Best, worst 1st-round picks of Kevin Colbert’s Steelers tenure
Editor’s note: This NFL Draft will be the 20th under the eye of Pittsburgh Steelers’ general manager Kevin Colbert. His two-decade tenure has produced two Super Bowls and a consistent playoff contender. Colbert’s drafts mostly reflect that. Like all NFL personnel men, though, he’s had some picks he’d like to have back. In conjunction with the Trib’s coverage leading up to Thursday’s start of the draft, we’ll look back at Colbert’s three best — and three worst — picks in each round over the years.
Perhaps more than any other isolated factor, the Steelers’ sustained success over the past quarter century-plus can be attributed to a consistent ability to “hit” on their first-round picks.
It was 1996 (Jamain Stephens) the most recent time the Steelers completely whiffed with their first draft choice. Even first-round picks that most would say the Steelers have “missed” on have at least produced short-term starters.
And the “hits,” wow. During the Colbert regime, no fewer than four first-round picks so far are worthy of Hall of Fame consideration. Most would say Ben Roethlisberger and Troy Polamalu are locks. As perennial Pro Bowlers and All-Pro honorees, if Maurkice Pouncey and David DeCastro have long careers, they will be in the conversation for Canton, too.
Bottom line: When either DeCastro or Pouncey must be left off a top-three list, and when a player with 142 career NFL games over 10 seasons such as Ziggy Hood is debated as one of the three “worst” of 19, it’s a sign the Steelers have been strong in the first round.
A quick look:
Three best first-round picks
1. Ben Roethlisberger, QB, 2004, 11th overall
After the big, strong-armed quarterback from Miami (Ohio) fell out of the top 10 of the draft 15 years ago, team president Dan Rooney stepped in and ensured the Steelers didn’t pass him up. It’s a pick that perhaps is second only to the drafting of Joe Greene as the most important in franchise history.
2. Troy Polamalu, S, 2003, 16th overall
Polamalu is an eight-time Pro Bowler, six-time All-Pro (four of those on the first team) and two-time Super Bowl champion. He’s one of the most popular players in Steelers history, uniquely talented and one of the most entertaining players in NFL history.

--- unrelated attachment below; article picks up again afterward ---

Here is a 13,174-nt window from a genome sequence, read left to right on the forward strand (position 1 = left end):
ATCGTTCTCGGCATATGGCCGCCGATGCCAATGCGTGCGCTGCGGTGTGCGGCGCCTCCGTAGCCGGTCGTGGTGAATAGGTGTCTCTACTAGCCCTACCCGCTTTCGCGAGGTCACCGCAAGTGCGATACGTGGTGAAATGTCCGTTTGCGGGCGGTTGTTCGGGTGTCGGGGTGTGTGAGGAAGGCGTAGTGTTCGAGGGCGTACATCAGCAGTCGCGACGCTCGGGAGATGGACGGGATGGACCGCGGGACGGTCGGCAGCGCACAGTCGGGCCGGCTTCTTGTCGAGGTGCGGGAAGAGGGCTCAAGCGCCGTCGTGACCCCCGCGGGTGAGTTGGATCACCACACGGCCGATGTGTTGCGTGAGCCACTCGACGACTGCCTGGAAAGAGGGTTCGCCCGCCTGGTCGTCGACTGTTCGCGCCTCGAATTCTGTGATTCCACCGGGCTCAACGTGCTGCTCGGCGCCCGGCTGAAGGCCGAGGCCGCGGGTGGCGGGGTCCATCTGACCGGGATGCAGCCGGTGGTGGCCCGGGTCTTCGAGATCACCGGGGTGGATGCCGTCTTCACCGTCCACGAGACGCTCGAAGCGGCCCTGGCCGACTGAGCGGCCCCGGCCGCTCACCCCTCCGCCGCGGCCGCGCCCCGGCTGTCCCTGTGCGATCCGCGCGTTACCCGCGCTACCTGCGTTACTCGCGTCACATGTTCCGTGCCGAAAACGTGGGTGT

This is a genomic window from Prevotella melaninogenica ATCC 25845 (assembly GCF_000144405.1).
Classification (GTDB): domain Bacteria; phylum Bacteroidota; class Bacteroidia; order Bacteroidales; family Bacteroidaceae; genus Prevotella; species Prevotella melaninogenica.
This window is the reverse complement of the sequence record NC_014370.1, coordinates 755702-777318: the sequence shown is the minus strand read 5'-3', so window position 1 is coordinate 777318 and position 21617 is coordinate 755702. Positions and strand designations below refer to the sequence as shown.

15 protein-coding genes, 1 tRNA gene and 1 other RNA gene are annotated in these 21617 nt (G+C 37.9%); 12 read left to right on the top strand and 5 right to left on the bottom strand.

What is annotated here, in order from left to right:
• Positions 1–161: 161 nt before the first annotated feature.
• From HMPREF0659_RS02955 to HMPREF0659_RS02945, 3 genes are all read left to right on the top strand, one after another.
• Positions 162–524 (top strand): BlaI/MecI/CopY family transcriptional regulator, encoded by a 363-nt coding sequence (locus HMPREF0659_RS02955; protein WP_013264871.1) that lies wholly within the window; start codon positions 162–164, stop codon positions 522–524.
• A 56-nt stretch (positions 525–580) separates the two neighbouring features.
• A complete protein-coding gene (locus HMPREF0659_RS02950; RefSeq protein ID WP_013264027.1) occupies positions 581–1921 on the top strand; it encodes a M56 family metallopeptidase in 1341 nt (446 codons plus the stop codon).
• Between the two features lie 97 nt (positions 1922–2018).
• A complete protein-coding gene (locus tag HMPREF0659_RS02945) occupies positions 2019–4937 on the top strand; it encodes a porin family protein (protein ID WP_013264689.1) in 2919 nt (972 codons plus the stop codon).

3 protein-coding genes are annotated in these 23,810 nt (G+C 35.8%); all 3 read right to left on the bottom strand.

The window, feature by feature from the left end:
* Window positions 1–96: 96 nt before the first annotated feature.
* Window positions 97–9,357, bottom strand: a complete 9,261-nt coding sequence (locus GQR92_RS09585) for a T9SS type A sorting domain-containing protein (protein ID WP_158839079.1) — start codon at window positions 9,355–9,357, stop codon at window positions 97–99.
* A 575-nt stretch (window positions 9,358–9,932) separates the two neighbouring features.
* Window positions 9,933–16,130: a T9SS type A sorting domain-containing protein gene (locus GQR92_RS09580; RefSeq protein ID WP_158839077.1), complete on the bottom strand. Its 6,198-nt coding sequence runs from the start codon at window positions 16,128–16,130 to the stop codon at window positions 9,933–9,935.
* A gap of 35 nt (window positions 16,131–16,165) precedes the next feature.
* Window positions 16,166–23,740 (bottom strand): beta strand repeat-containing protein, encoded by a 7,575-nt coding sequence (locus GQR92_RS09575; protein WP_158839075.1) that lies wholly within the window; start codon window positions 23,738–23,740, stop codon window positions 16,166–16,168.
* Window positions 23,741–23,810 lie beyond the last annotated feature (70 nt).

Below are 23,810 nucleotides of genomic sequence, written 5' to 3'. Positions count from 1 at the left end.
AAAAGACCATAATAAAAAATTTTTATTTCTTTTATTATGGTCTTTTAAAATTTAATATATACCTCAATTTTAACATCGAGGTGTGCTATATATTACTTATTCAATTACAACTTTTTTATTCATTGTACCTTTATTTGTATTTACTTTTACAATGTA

3. David DeCastro, G, 2012, 24th overall
It’s almost impossible to choose between DeCastro and Pouncey here. DeCastro is the choice because he represents better value at No. 24 overall than Pouncey at No. 18 overall (two years earlier). When healthy, each can be penciled in to an All-Pro team before every season even begins.
Three worst first-round picks
1. Jarvis Jones, OLB, 2013, 17th overall
Despite some poor measurables, Jones was coming off a college season in which he led the nation in sacks. The Steelers hoped he could be their next great edge rusher, but Jones had six sacks in four seasons. The Steelers declined his fifth-year option, and Jones never played an NFL game again.
2. Rashard Mendenhall, RB, 2008, 23rd overall
Despite a stellar 13-touchdown, 1,273-yard 2010 season, Mendenhall largely isn’t remembered well in Pittsburgh. Two of his five seasons with the Steelers were marred by injury, and his critical fumble late in Super Bowl XLV was a significant factor in the Steelers’ loss. Mendenhall wasn’t terrible by any means, but his tenure came before most teams learned to de-value running backs in the draft.
3. Artie Burns, CB , 2016, 25th overall
This seems unfair to Burns, whose Steelers tenure isn’t even over yet and still has a chance to redeem himself. It was only about 20 months ago he was looked at as a legitimate No. 1 cornerback. But Burns lost his confidence — and his job — last season, and signs point to this being his final year in black-and-gold.
Chris Adamski is a Tribune-Review staff writer. You can contact Chris by email at [email protected] or via Twitter .